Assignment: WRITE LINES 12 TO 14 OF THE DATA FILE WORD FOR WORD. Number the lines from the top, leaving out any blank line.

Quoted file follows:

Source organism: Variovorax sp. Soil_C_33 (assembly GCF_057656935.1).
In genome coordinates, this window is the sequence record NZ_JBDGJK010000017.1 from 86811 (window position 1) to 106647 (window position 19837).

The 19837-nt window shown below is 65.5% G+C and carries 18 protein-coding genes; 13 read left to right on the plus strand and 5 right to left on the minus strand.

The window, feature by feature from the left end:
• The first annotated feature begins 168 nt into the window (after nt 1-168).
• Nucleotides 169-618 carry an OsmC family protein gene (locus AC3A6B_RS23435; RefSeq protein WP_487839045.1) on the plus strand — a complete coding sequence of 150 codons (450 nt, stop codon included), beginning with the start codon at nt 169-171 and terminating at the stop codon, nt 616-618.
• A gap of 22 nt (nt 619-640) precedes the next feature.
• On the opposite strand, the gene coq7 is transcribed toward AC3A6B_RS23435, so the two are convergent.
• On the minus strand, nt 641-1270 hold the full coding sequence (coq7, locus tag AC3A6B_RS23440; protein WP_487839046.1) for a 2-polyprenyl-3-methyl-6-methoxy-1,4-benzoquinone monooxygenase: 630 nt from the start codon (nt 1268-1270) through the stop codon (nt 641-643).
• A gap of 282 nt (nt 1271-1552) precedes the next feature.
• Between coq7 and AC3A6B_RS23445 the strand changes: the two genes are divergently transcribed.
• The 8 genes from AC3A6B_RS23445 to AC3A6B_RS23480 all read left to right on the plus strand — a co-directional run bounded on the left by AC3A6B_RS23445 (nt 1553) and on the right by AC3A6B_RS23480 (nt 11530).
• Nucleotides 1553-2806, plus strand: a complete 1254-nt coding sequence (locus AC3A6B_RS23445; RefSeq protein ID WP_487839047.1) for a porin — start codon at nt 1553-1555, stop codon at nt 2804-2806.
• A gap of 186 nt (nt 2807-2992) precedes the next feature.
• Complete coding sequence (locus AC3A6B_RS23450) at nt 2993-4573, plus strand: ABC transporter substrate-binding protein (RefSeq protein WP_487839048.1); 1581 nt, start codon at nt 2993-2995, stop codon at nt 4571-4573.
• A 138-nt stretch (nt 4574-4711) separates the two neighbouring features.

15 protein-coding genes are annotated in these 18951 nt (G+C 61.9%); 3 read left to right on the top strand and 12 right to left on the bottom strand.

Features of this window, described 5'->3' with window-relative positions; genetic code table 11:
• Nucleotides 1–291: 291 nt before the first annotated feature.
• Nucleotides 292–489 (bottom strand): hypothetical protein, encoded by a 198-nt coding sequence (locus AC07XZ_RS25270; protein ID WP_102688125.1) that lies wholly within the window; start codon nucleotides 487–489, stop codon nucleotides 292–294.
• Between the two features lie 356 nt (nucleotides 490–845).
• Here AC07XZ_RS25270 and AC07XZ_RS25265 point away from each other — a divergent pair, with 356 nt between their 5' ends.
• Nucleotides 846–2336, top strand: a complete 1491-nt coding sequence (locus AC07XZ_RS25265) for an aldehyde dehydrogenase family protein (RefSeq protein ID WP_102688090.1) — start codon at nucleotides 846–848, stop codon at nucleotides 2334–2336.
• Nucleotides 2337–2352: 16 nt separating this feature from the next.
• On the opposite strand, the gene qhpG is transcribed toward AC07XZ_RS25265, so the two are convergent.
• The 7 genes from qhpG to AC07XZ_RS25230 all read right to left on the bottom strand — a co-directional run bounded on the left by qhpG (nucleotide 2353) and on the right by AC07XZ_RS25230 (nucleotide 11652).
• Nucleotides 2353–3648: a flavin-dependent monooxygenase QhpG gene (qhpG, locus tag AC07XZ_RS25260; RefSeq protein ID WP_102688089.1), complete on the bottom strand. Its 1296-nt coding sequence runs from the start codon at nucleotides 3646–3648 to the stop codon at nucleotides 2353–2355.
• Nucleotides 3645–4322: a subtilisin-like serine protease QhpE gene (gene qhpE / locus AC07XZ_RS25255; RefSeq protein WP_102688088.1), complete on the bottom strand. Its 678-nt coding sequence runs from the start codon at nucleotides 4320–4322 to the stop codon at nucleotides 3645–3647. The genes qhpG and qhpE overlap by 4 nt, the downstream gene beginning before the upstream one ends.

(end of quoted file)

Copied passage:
• The 8 genes from AC3A6B_RS23445 to AC3A6B_RS23480 all read left to right on the plus strand — a co-directional run bounded on the left by AC3A6B_RS23445 (nt 1553) and on the right by AC3A6B_RS23480 (nt 11530).
• Nucleotides 1553-2806, plus strand: a complete 1254-nt coding sequence (locus AC3A6B_RS23445; RefSeq protein ID WP_487839047.1) for a porin — start codon at nt 1553-1555, stop codon at nt 2804-2806.
• A gap of 186 nt (nt 2807-2992) precedes the next feature.